The global energy system will have to undergo rapid decarbonisation over the next two decades to reduce greenhouse gas emissions and avoid dangerous climate change.
Fortunately, the energy transformation is already underway, driven by the rapid uptake of renewable electricity generation.
However, converting to renewable electricity sources alone will not be enough as not all sectors can directly replace fossil fuel use directly with electricity. These include heavy freight, aviation, and industries like iron and steel, cement, chemicals and aluminium.
To truly decarbonise, we will need to find carbon-free energy vectors and fuels that can replace fossil fuels in a range of sectors. Hydrogen is a particularly interesting candidate for an alternative fuel as it has a high energy density and contains no embedded carbon if generated from renewable sources.
In this presentation, Dr Fiona Beck will give an overview of hydrogen-based renewable fuels, looking at how they can be produced, and the technological challenges that they still face.
She will discuss how we can leverage the success of the Australian renewable energy industry over the last decade to generate hydrogen, and provide some simple analysis to show the scale of the challenge and the opportunities for Australia to export our world-leading renewable resources.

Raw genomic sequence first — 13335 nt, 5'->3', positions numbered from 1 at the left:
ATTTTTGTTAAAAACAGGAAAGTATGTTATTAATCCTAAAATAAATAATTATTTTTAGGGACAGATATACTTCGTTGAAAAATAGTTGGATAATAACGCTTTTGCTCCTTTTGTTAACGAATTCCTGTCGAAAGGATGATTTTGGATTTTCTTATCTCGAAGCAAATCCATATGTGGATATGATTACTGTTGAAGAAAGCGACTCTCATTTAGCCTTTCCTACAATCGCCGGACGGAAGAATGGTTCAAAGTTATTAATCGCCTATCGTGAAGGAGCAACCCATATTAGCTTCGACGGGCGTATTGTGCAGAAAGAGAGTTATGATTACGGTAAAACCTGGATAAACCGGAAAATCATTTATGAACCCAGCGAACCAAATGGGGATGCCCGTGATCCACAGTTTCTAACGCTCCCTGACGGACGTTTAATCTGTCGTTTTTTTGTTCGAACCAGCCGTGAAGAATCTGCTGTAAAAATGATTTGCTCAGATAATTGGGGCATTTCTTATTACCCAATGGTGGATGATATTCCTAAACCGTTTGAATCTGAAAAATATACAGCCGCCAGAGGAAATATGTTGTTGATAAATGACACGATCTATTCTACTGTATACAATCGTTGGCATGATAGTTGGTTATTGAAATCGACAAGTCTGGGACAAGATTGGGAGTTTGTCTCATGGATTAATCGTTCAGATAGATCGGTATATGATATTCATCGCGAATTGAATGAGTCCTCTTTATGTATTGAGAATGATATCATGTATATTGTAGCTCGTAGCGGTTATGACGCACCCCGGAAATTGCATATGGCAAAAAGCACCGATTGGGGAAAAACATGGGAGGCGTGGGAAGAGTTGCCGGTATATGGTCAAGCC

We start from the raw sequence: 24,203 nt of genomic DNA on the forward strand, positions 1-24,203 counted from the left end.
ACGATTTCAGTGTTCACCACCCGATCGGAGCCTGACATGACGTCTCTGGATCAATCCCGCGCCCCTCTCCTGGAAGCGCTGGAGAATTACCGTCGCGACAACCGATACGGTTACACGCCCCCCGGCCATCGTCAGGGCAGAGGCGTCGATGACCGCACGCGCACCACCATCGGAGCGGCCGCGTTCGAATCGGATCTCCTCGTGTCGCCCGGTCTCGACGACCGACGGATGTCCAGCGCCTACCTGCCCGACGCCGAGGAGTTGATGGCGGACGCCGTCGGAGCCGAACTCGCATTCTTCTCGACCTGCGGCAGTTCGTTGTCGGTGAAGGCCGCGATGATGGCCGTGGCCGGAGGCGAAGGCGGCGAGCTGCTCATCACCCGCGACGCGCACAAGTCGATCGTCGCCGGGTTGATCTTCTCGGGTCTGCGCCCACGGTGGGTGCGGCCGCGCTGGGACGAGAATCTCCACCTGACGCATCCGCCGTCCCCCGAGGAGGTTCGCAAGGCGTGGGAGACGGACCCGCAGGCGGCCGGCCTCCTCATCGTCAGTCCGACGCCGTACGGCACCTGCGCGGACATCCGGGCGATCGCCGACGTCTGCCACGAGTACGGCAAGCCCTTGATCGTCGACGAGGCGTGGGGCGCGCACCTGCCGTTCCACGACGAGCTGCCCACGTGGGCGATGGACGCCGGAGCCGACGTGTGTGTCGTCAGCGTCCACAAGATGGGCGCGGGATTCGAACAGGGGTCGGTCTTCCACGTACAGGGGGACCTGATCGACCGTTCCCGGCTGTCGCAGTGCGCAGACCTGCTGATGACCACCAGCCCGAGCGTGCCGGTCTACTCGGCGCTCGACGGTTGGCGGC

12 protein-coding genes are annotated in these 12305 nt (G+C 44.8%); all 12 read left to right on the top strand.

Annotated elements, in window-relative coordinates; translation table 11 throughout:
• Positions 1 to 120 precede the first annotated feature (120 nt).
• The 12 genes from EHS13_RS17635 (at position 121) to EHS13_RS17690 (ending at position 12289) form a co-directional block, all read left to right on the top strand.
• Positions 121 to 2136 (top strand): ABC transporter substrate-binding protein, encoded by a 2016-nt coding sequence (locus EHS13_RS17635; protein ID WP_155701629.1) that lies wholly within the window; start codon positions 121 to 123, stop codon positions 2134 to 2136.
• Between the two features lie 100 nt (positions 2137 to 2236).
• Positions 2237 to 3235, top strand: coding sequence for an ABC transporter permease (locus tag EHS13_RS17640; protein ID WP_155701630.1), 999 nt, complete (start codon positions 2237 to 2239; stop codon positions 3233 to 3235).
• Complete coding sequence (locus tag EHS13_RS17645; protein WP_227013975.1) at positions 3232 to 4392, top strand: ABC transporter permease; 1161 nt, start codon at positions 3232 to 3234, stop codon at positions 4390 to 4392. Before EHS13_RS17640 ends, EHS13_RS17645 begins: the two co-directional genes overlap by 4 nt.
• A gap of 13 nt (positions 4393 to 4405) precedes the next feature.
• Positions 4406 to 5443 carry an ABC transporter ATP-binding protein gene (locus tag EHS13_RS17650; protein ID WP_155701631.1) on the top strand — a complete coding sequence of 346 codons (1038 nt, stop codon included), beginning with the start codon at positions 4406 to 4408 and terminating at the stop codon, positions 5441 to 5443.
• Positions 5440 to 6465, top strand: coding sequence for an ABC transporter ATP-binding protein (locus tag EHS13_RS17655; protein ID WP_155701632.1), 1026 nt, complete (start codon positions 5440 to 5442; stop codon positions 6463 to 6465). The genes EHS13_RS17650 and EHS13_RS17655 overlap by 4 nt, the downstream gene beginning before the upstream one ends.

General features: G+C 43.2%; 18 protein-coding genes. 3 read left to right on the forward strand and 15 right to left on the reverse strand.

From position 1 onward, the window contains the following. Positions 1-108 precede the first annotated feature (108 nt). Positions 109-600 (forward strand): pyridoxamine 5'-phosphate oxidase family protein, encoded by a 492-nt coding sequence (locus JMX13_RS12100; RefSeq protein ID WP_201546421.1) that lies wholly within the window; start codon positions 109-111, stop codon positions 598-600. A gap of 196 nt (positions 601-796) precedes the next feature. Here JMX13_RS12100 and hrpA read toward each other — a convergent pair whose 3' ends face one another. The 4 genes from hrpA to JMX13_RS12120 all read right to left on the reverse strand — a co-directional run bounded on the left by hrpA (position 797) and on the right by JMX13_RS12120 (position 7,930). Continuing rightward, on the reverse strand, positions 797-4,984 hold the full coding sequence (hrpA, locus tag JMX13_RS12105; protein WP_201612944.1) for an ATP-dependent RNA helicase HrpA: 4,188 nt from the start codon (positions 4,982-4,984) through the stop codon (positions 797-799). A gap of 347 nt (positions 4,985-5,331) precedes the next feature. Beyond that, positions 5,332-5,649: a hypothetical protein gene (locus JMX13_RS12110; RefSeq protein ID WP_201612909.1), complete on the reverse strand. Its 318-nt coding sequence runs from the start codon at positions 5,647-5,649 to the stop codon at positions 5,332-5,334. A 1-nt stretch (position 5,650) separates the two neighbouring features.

Dr Fiona Beck
Senior Research Fellow, ANU
Dr Fiona Beck is a Senior Research Fellow at the Research School of Electrical, Energy and Materials Engineering at the ANU, and Convenor of the Hydrogen project for the ANU Grand Challenge: Zero-Carbon Energy for the Asia Pacific.
Her research spans the boundary between nano-scale optics and optoelectronic device design: harnessing an improved understanding of light-matter interactions to investigate new ways to convert light to other forms of energy, with applications in solar fuels and novel light detection.
Dr Beck currently holds a Discovery Early Career Researcher Award (DECRA) from the ARC, as well as the Future Engineering Research Leader (FERL) Fellowship from the ANU.